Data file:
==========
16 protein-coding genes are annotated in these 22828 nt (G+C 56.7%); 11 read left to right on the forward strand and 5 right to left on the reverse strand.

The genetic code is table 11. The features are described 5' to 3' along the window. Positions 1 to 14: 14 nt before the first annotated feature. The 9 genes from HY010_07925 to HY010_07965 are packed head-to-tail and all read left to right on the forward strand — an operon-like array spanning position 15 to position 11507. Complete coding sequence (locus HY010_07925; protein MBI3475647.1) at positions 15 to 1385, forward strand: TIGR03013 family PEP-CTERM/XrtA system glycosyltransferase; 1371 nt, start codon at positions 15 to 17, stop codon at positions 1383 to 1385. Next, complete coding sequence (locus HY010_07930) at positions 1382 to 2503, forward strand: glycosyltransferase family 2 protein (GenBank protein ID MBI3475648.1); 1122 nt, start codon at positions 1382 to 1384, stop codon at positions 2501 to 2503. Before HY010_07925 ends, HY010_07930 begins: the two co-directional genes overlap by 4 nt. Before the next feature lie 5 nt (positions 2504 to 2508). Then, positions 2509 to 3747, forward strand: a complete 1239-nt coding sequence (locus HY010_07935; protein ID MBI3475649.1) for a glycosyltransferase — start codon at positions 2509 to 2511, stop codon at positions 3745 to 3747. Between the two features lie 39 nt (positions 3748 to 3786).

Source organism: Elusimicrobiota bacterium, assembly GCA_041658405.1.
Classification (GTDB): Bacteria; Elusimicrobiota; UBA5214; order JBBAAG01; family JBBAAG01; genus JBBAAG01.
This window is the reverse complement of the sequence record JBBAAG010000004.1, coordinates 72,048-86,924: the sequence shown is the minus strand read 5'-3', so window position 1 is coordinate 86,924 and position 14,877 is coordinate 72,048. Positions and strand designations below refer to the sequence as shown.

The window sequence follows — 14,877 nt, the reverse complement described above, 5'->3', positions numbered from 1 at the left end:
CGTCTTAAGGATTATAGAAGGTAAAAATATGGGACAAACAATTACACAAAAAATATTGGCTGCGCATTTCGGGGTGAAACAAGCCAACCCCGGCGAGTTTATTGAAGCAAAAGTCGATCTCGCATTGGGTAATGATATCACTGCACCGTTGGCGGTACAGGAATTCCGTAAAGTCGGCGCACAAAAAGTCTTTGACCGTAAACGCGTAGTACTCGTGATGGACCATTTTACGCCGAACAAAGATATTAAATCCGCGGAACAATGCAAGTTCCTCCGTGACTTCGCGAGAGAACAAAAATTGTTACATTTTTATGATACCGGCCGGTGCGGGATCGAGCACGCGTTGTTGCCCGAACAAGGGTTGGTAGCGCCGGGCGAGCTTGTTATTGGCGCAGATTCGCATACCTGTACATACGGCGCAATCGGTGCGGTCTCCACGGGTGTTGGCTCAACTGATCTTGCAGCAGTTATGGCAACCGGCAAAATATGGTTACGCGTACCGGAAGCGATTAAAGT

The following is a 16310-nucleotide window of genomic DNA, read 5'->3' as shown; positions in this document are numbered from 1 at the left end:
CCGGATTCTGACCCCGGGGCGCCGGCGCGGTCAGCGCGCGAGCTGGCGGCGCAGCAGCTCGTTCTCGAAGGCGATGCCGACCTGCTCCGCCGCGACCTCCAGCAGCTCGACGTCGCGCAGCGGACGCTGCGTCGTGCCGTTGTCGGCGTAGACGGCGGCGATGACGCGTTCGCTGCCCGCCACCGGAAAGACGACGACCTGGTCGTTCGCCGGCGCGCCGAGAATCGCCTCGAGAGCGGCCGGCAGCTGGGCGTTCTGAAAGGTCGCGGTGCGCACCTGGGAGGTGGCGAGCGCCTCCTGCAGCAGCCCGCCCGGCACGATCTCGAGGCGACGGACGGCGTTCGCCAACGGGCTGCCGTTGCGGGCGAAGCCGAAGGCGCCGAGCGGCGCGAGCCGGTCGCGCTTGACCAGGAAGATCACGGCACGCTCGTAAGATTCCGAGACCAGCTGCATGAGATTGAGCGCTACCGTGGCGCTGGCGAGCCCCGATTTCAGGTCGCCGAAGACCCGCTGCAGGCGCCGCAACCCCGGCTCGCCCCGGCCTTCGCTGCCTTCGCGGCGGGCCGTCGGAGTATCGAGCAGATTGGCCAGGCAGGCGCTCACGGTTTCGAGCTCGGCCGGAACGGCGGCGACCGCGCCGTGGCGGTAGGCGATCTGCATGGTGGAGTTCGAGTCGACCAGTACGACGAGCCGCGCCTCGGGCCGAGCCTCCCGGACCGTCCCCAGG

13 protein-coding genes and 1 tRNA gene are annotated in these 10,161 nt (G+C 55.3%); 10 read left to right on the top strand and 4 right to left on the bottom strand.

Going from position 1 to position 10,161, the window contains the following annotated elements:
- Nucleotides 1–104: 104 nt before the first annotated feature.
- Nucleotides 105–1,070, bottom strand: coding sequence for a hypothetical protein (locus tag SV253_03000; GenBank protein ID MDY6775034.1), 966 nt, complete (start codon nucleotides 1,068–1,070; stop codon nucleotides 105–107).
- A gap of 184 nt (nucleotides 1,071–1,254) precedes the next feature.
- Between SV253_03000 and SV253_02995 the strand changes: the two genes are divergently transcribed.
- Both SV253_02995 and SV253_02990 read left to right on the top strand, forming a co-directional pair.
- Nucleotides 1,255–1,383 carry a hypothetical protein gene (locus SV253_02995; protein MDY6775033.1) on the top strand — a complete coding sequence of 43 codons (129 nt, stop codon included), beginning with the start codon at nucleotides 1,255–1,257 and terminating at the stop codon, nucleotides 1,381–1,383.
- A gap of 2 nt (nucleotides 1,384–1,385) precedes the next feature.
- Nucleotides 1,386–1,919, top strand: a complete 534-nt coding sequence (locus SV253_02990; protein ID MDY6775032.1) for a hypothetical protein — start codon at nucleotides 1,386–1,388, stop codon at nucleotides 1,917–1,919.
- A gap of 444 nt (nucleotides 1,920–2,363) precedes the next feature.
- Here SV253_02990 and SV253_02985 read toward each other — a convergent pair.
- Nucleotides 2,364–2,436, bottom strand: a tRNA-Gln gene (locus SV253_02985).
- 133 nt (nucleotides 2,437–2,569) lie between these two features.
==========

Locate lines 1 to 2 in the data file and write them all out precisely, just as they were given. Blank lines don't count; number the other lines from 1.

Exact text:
16 protein-coding genes are annotated in these 22828 nt (G+C 56.7%); 11 read left to right on the forward strand and 5 right to left on the reverse strand.

The genetic code is table 11. The features are described 5' to 3' along the window. Positions 1 to 14: 14 nt before the first annotated feature. The 9 genes from HY010_07925 to HY010_07965 are packed head-to-tail and all read left to right on the forward strand — an operon-like array spanning position 15 to position 11507. Complete coding sequence (locus HY010_07925; protein MBI3475647.1) at positions 15 to 1385, forward strand: TIGR03013 family PEP-CTERM/XrtA system glycosyltransferase; 1371 nt, start codon at positions 15 to 17, stop codon at positions 1383 to 1385. Next, complete coding sequence (locus HY010_07930) at positions 1382 to 2503, forward strand: glycosyltransferase family 2 protein (GenBank protein ID MBI3475648.1); 1122 nt, start codon at positions 1382 to 1384, stop codon at positions 2501 to 2503. Before HY010_07925 ends, HY010_07930 begins: the two co-directional genes overlap by 4 nt. Before the next feature lie 5 nt (positions 2504 to 2508). Then, positions 2509 to 3747, forward strand: a complete 1239-nt coding sequence (locus HY010_07935; protein ID MBI3475649.1) for a glycosyltransferase — start codon at positions 2509 to 2511, stop codon at positions 3745 to 3747. Between the two features lie 39 nt (positions 3748 to 3786).